12 December 2016
Don’t you hate it when plate tectonics ruins a perfectly good fossil? This is a sketch of a belemnite from the Swiss Alps:
The thing has been broken into segments, with calcite filling the gaps between the segments. What a bummer! Now we’re going to have a much harder time reconstructing the life habits of the organism that left this fossil behind… It was a squid-like thing, with an internal skeleton made of calcite, roughly shaped like a bullet. That’s the “hard part” that fossilized and is so hopelessly shattered in the example shown above:
… But wait! Perhaps there’s a silver lining to this fractured fossil. Let’s take another look:
Structural geologist Albert Heim realized that this is a terrific resource for quantifying the change in the rock’s shape. We can use the original fossil material coupled with the new vein material to get a sense of how deformed the rock containing them is.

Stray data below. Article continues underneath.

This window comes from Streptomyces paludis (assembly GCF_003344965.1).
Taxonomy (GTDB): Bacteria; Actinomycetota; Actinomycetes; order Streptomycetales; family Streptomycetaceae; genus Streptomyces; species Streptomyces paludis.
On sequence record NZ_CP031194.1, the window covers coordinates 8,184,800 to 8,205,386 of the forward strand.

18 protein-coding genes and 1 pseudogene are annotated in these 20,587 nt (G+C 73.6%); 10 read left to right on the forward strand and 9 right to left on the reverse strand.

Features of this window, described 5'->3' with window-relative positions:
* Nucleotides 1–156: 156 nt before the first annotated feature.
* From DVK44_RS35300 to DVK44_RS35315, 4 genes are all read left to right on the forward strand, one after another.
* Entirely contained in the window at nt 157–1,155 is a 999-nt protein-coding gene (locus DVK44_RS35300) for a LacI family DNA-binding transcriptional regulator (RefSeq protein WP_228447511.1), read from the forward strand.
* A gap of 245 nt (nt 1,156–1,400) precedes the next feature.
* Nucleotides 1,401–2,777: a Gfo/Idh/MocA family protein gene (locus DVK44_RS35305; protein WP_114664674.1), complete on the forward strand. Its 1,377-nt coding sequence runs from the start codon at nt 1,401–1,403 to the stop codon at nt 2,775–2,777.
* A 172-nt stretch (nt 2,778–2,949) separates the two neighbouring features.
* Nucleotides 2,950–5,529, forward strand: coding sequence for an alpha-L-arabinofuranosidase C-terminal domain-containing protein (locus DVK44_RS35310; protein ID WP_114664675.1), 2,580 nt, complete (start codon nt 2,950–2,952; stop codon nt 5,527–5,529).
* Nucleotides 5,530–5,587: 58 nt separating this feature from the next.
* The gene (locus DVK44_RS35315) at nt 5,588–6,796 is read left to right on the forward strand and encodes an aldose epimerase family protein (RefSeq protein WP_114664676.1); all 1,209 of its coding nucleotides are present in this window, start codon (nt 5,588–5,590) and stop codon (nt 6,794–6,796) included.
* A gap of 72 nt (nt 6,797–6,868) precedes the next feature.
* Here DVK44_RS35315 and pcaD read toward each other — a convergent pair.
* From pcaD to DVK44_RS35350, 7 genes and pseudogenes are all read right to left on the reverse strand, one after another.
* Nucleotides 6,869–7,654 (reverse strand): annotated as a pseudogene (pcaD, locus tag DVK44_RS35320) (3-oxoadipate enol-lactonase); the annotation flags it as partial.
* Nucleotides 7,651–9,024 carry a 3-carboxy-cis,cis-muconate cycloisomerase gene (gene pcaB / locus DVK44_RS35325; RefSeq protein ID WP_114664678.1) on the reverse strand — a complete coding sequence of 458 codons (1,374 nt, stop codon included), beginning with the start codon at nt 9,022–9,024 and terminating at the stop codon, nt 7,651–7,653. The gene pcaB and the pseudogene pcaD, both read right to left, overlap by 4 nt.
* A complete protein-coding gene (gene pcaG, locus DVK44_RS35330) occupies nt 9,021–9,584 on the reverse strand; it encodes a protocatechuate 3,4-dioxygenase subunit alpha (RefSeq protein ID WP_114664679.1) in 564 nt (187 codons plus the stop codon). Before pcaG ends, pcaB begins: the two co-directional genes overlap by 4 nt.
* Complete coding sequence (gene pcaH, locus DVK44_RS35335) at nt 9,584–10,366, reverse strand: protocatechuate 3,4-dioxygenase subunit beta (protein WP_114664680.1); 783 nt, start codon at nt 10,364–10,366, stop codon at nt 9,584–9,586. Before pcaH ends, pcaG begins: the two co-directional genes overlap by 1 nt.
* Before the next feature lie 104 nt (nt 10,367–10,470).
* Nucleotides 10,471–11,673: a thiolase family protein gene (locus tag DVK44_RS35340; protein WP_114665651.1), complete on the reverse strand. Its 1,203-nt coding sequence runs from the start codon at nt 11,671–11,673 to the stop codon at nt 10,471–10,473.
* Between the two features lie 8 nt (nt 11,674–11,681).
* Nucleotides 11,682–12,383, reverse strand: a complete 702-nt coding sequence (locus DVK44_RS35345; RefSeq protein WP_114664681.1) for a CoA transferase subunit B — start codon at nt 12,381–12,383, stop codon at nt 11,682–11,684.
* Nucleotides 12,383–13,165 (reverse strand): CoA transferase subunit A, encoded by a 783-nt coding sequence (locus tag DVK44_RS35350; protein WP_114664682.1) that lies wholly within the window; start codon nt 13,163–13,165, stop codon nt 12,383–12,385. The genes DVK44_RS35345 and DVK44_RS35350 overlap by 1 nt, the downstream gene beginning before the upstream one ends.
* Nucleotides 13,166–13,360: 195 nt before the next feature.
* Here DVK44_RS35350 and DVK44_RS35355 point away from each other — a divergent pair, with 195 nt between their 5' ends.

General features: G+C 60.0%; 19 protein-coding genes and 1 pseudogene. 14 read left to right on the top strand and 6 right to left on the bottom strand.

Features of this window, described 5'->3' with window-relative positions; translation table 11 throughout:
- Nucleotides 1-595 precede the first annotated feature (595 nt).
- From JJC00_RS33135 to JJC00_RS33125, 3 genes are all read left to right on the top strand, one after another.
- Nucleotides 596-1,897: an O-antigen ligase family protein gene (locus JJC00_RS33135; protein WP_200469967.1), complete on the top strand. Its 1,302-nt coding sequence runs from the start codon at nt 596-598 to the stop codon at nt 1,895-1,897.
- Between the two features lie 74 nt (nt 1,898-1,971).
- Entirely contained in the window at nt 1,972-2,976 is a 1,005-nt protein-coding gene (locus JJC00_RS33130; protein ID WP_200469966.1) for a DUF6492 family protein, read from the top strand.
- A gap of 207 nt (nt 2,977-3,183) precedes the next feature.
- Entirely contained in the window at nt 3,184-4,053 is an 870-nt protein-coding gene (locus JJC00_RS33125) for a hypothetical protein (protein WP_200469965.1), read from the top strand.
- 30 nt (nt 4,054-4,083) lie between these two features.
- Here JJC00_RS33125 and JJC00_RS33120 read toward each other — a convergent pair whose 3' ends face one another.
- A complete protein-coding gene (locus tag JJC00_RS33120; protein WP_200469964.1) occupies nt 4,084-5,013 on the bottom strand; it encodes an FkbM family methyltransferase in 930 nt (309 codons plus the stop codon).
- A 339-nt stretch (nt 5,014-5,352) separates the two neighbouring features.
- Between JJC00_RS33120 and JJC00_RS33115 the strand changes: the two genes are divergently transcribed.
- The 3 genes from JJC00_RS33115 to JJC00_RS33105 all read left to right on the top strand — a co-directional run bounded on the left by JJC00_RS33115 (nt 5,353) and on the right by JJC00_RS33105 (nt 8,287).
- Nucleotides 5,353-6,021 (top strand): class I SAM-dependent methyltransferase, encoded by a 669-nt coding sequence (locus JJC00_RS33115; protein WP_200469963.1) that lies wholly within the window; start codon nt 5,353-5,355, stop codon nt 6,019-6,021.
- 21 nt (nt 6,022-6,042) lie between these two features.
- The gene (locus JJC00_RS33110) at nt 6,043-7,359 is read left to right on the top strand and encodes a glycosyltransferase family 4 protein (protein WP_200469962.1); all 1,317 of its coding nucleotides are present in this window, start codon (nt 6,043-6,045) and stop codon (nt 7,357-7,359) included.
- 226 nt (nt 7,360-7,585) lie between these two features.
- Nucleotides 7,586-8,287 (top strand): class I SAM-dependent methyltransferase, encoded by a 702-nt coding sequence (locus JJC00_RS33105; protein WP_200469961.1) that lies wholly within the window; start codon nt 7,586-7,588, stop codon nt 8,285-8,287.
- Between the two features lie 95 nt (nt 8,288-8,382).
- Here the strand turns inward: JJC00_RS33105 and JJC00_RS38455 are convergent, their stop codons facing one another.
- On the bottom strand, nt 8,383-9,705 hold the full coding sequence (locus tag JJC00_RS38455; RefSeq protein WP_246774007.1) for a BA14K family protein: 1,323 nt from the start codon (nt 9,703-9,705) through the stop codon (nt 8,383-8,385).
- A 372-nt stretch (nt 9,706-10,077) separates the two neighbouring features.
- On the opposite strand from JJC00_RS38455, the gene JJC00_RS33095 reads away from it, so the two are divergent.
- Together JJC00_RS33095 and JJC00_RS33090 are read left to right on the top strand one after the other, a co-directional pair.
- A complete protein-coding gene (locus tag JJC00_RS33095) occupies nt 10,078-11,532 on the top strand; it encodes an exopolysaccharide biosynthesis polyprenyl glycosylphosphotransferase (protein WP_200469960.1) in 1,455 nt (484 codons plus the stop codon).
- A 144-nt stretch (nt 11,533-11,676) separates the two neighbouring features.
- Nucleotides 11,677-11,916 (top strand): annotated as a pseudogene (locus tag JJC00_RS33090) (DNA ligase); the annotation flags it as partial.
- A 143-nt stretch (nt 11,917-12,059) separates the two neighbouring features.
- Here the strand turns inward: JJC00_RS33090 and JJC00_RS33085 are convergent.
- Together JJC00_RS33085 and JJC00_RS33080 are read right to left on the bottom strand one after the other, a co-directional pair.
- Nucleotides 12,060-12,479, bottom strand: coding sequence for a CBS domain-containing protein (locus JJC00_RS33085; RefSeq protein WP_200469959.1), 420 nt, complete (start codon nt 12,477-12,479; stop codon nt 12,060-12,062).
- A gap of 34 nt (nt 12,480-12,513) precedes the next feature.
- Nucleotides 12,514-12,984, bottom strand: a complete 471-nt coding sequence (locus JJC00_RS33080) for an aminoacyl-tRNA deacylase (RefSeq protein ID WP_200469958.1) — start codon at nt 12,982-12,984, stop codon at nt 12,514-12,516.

You can measure the length of the individual dark colored fossil segments, and you can measure the overall length of the final post-boudinaged fossil, and you can compare them.
Original length, lo (black belemnite pieces only) = 82 mm
Final length, lf (black segments + white vein material in between them) = 185 mm
Now we can calculate elongation (e) and stretch (S).
e = (lf-lo) / lo = (185-82) / 82
e = 1.3
S = 2.3
So the sample was lengthened by +130% at least, resulting in a final fossil-adjacent portion of the rock that was 230% as long as it originally was. *
I bring all this up because I recently came into possession of three samples of deformed belemnites from this same site (or a similar one). My colleague Declan De Paor is retiring, and he turned over much of his structural geology rock collection to me. I’ve made GIGAmacro images of the specimens, for the sake of sharing them with you here.
Link 0.73 Gpx GIGAmacro by Callan Bentley
Link 1.24 Gpx GIGAmacro by Callan Bentley
Link 0.44 Gpx GIGAmacro by Callan Bentley
* Declan points out in a post-post email that this technique is flawed. See the details in the first comment below.